Hydrofluorocarbons: Banned Greenhouse Gases Smuggled Into Europe From China & Turkey – https://eutoday.net

A recent report by the London-based Environmental Investigation Agency (EIA) highlights the issue of large-scale smuggling of climate-warming refrigerant Hydrofluorocarbons into Europe from China and Turkey.

These gases, known as hydrofluorocarbons (HFCs), are primarily used in industrial and retail cooling systems.

While HFCs do not harm the ozone layer like previously banned refrigerants, they are potent greenhouse gases, with a warming potential thousands of times greater than carbon dioxide.

The EIA’s findings, resulting from a two-year undercover investigation, indicate significant challenges for law enforcement agencies across the European Union in tracking and intercepting illegal shipments.

Smugglers are employing increasingly sophisticated tactics to evade detection, with routes often involving Turkey, Russia, or Ukraine.

Fin Walravens, a senior campaigner at EIA, noted the persistence of illegal HFCs in the European market, highlighting the adaptability of traders in circumventing authorities.

The lucrative nature of smuggling these gases, which allows for significant profits, remains a driving force behind such illicit activities.

The 2016 Kigali amendment to the Montreal Protocol commits European and other industrial nations to reduce HFC use by 85% from 2012 to 2036. This reduction is facilitated through gradual quota reductions assigned to authorized HFC producers and consumers.

However, the strong demand for HFCs has led to price hikes due to phase-downs, incentivizing smugglers, many of whom hold legitimate trading licenses, to exploit the supply gap.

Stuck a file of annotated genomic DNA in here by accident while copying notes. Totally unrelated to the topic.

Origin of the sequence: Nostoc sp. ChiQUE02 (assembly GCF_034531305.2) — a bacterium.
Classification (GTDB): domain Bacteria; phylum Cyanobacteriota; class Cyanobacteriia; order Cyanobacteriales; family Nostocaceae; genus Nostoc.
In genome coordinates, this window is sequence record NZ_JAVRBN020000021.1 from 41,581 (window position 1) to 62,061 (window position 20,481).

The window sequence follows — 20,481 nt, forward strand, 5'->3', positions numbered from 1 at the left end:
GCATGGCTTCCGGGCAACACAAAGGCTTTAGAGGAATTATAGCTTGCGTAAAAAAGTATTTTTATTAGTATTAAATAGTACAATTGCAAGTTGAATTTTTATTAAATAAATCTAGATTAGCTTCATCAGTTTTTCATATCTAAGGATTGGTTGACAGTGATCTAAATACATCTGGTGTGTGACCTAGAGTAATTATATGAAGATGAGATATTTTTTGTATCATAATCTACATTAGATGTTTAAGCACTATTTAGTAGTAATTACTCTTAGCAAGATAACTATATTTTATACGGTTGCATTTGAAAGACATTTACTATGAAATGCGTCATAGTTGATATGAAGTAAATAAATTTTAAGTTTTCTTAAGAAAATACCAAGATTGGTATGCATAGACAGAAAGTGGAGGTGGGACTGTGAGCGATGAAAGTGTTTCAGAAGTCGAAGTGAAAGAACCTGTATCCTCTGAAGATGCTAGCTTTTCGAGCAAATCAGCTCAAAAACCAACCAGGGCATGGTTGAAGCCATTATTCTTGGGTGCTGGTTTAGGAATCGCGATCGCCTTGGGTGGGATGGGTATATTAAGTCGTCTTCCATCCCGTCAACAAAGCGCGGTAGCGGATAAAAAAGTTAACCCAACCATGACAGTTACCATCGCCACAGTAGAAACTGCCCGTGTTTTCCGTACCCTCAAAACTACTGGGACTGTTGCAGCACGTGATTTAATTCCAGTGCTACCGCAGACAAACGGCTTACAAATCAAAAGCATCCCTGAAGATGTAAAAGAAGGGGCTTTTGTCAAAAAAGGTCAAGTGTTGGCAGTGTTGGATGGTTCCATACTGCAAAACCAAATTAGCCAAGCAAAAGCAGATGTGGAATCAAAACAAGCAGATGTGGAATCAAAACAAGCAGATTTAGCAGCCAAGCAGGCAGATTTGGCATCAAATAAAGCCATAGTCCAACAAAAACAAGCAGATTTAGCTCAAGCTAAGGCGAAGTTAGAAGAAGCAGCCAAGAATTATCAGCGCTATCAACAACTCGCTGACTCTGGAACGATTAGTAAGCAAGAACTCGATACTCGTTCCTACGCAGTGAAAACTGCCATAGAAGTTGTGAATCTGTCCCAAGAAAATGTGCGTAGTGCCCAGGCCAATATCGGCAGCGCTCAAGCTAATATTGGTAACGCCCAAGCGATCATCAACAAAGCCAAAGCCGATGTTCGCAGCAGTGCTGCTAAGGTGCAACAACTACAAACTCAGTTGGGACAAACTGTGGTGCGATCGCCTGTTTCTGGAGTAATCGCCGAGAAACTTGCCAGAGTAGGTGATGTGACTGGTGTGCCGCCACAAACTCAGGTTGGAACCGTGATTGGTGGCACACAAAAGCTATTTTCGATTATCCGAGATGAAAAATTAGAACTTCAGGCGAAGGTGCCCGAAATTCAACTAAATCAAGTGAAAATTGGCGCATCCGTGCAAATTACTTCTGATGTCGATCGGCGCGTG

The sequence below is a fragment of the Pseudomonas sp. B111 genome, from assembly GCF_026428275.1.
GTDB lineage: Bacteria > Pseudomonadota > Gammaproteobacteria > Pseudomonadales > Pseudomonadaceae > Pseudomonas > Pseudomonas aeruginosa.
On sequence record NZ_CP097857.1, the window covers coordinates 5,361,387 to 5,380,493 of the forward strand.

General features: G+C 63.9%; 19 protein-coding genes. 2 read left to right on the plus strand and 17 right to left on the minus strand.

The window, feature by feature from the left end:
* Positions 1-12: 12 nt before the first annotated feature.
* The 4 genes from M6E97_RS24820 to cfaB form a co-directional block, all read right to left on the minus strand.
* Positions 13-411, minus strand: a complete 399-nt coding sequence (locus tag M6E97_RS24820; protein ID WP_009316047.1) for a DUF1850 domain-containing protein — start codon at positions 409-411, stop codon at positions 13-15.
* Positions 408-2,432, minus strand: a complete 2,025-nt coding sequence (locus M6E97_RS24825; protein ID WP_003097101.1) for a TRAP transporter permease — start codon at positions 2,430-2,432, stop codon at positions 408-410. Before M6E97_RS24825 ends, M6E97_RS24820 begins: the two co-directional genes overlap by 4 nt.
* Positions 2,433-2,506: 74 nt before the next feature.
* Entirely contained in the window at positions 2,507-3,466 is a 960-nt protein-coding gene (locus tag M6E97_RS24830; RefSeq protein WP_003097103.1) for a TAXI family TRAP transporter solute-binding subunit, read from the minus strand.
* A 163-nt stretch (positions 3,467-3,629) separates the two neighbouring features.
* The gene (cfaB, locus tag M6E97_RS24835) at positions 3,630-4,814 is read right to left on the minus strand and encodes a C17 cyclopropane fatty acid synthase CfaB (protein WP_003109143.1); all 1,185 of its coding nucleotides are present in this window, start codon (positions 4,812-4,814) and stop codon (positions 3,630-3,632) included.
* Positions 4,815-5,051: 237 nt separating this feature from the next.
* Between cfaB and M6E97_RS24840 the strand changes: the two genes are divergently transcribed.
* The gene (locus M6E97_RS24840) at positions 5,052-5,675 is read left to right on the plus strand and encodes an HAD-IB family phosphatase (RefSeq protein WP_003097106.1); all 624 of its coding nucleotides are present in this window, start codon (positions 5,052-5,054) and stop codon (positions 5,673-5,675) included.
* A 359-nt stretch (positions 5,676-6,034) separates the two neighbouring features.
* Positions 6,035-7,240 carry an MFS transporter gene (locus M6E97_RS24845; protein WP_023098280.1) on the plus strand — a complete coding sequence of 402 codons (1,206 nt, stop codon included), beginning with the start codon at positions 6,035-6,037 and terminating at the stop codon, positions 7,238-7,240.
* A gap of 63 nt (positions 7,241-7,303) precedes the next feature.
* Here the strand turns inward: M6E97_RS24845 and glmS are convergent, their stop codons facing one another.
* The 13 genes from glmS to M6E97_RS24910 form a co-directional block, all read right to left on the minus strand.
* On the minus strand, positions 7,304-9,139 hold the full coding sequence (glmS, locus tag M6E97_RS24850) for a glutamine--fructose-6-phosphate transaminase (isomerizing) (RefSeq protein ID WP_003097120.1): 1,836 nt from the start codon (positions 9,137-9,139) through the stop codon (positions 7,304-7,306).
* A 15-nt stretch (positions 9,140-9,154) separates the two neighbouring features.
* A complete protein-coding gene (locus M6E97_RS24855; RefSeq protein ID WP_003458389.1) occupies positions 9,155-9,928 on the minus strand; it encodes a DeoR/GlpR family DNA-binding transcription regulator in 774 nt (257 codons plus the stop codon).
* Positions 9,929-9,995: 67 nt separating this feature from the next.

Walravens emphasized the ease with which licensed traders can exceed their quotas, posing challenges in enforcement. The intended effect of making HFCs expensive to encourage adoption of alternatives becomes compromised when illegal trade offers significantly cheaper prices, undermining the effectiveness of the entire system.

An earlier EIA investigation in 2021 estimated that illegal HFCs smuggled into Europe could constitute 20-30% of legally traded volumes, equivalent to up to 30 million tons of CO2 emissions.

Although the recent report didn’t provide a revised estimate, Walravens indicated minimal change in the situation.

China, as the largest HFC producer globally, has implemented measures to penalize firms exceeding their quotas, issuing new regulations in December to address the issue.

However, challenges persist in enforcing chemical phase-outs, with some governments facing difficulties or reluctance in cracking down on illegal trade.

Ian Rae, a technical adviser to the Montreal Protocol from the University of Melbourne, highlighted the resistance to change among customers accustomed to older products and reluctant to switch to potentially more expensive alternatives.

This consumer demand complicates efforts to transition away from HFCs despite the availability of substitutes.

Despite commitments to phase out these potent greenhouse gases, enforcement remains a major hurdle, exacerbated by strong demand and the profitability of illicit trade.

Addressing this issue requires concerted efforts from governments, law enforcement agencies, and industry stakeholders to uphold environmental agreements and promote the adoption of sustainable alternatives.

Click here for more News & Current Affairs at EU Today



Source link